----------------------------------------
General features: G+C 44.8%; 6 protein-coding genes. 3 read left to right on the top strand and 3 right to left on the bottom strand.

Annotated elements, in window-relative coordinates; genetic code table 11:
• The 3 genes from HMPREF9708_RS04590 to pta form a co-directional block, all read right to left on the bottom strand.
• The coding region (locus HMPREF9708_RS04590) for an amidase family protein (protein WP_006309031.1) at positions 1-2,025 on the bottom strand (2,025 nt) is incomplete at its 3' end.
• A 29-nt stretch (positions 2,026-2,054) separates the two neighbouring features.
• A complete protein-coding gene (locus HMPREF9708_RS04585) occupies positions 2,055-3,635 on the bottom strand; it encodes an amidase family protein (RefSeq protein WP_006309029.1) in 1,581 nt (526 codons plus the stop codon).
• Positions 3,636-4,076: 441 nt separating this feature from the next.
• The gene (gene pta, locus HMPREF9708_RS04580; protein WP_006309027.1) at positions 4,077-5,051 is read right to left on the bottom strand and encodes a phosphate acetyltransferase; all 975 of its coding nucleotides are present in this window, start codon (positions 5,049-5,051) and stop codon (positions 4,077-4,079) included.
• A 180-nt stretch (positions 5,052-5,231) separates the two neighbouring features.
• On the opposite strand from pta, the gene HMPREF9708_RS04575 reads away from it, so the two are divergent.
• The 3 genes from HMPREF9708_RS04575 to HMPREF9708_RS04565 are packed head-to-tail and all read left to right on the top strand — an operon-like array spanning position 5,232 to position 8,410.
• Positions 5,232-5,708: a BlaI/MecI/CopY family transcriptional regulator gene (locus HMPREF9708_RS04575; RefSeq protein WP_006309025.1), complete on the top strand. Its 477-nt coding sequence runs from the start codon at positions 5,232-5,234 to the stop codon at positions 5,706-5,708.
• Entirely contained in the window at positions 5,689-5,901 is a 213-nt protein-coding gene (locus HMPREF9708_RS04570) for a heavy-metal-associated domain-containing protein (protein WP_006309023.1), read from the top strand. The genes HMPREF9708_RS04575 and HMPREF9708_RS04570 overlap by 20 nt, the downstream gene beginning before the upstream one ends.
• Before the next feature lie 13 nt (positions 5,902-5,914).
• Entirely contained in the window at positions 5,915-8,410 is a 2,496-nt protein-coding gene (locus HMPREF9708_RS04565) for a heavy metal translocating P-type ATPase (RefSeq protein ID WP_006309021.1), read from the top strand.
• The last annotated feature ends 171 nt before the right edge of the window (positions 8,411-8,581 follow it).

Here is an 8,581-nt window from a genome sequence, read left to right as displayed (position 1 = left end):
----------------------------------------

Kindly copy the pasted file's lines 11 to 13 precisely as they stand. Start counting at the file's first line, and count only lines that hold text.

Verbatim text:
• The 3 genes from HMPREF9708_RS04575 to HMPREF9708_RS04565 are packed head-to-tail and all read left to right on the top strand — an operon-like array spanning position 5,232 to position 8,410.
• Positions 5,232-5,708: a BlaI/MecI/CopY family transcriptional regulator gene (locus HMPREF9708_RS04575; RefSeq protein WP_006309025.1), complete on the top strand. Its 477-nt coding sequence runs from the start codon at positions 5,232-5,234 to the stop codon at positions 5,706-5,708.
• Entirely contained in the window at positions 5,689-5,901 is a 213-nt protein-coding gene (locus HMPREF9708_RS04570) for a heavy-metal-associated domain-containing protein (protein WP_006309023.1), read from the top strand. The genes HMPREF9708_RS04575 and HMPREF9708_RS04570 overlap by 20 nt, the downstream gene beginning before the upstream one ends.